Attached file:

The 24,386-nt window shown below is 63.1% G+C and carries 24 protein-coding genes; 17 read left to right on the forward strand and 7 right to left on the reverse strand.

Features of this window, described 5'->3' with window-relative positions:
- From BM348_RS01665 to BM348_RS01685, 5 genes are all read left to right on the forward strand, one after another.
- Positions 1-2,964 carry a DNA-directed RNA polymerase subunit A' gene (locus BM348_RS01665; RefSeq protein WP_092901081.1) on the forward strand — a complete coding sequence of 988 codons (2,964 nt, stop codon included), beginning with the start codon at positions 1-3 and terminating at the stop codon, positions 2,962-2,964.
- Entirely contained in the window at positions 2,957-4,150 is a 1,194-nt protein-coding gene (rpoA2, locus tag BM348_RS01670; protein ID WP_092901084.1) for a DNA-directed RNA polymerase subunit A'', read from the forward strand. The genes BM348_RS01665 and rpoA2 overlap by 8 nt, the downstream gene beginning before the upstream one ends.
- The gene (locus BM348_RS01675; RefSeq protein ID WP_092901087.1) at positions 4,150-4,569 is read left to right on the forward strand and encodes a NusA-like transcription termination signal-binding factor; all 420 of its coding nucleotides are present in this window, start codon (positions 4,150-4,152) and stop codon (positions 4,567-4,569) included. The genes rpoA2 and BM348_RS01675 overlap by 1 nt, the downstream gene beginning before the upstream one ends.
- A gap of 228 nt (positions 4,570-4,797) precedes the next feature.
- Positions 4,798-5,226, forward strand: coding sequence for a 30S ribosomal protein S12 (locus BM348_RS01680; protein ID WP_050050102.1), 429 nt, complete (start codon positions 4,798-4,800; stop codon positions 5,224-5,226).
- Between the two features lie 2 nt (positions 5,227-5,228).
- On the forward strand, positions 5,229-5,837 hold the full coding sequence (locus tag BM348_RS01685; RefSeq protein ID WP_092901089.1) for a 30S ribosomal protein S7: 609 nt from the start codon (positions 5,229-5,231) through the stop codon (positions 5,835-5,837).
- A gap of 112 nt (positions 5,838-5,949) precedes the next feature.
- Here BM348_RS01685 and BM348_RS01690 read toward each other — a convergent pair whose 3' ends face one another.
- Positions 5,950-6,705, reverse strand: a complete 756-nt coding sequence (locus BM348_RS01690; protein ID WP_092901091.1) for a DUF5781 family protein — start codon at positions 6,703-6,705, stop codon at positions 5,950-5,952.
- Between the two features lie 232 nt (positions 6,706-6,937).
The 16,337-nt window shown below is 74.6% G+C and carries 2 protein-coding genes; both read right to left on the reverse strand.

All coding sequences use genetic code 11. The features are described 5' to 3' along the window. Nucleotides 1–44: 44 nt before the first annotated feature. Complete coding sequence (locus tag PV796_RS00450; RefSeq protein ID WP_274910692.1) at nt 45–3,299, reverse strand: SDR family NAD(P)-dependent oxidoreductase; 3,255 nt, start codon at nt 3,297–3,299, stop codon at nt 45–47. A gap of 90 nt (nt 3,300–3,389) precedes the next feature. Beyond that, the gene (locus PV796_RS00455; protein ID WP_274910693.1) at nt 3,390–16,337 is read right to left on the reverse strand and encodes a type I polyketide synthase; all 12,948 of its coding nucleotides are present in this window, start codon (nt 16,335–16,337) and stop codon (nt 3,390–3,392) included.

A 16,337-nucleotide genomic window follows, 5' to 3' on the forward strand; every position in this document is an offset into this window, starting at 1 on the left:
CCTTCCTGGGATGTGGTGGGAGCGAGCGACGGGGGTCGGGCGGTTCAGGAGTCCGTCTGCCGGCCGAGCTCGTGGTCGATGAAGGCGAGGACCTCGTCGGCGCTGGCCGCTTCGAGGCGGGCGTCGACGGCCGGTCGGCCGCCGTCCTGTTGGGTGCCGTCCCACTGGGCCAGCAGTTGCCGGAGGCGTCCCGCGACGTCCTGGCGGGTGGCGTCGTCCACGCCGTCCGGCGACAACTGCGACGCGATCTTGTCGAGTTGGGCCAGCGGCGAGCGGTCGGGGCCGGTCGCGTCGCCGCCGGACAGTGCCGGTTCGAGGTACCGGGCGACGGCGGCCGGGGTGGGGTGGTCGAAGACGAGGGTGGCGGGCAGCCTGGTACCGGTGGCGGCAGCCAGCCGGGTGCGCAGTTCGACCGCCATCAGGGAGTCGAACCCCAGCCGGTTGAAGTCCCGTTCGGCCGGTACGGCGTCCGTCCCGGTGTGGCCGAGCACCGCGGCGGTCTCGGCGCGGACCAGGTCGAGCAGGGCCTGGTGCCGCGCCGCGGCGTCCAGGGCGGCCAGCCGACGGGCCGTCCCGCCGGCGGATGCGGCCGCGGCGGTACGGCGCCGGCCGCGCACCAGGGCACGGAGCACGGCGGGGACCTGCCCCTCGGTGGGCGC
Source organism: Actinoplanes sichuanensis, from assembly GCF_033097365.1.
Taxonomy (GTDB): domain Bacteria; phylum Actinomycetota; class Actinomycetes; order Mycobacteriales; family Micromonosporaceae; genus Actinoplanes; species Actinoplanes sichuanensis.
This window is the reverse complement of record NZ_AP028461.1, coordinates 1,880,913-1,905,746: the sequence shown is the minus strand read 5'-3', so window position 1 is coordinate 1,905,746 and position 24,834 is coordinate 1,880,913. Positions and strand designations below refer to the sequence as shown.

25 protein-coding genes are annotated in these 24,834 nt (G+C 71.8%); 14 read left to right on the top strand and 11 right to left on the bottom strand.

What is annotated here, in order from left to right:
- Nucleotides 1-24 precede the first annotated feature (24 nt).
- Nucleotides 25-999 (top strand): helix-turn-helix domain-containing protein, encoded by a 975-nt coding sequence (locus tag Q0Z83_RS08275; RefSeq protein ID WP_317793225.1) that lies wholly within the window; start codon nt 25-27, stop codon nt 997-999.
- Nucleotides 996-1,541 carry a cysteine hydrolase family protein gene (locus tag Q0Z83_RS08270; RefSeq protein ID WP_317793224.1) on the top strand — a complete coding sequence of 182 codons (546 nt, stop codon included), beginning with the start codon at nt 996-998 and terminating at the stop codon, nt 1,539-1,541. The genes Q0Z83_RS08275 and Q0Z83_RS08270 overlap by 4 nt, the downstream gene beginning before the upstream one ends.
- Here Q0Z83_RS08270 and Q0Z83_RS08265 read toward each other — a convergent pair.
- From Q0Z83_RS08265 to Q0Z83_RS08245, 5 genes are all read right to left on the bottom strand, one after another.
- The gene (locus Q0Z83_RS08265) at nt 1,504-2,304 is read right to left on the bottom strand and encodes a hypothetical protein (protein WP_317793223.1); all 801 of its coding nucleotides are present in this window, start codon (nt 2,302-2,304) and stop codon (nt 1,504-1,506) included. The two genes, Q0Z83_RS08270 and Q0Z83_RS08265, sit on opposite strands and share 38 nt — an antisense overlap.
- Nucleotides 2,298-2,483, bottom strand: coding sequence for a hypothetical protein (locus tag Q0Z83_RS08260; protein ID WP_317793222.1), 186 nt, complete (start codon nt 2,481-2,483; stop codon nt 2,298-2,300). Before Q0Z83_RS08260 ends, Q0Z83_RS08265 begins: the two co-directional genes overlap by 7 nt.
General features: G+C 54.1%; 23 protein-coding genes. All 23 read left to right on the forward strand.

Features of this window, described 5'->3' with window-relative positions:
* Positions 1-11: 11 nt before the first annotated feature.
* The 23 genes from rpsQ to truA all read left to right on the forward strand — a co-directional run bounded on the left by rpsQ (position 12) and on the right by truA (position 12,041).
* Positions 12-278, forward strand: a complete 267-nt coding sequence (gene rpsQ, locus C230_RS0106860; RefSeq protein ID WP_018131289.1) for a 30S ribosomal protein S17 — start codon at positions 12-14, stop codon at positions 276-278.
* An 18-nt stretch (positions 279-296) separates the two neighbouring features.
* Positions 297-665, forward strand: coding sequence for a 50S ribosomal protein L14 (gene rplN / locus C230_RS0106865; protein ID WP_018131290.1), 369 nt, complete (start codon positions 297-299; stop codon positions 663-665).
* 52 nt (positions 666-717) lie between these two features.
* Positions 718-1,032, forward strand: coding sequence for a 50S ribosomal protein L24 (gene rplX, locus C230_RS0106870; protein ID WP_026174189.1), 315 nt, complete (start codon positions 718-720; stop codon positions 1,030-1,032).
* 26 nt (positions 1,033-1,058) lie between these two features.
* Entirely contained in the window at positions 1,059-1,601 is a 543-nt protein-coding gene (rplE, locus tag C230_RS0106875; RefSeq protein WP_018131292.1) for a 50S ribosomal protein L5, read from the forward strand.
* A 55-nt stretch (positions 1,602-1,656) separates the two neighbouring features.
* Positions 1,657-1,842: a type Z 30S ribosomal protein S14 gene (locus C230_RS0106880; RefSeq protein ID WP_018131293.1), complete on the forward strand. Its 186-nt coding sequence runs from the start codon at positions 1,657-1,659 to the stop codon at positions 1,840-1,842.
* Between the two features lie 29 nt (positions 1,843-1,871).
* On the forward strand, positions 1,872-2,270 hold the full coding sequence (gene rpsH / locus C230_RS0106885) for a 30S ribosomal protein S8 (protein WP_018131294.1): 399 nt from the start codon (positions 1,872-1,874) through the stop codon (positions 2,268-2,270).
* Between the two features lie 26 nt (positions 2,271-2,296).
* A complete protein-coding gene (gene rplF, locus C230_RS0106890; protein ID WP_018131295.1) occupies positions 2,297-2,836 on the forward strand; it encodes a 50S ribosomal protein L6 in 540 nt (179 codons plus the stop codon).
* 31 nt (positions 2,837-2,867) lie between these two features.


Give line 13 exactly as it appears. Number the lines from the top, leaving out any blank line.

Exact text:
- Positions 5,950-6,705, reverse strand: a complete 756-nt coding sequence (locus BM348_RS01690; protein ID WP_092901091.1) for a DUF5781 family protein — start codon at positions 6,703-6,705, stop codon at positions 5,950-5,952.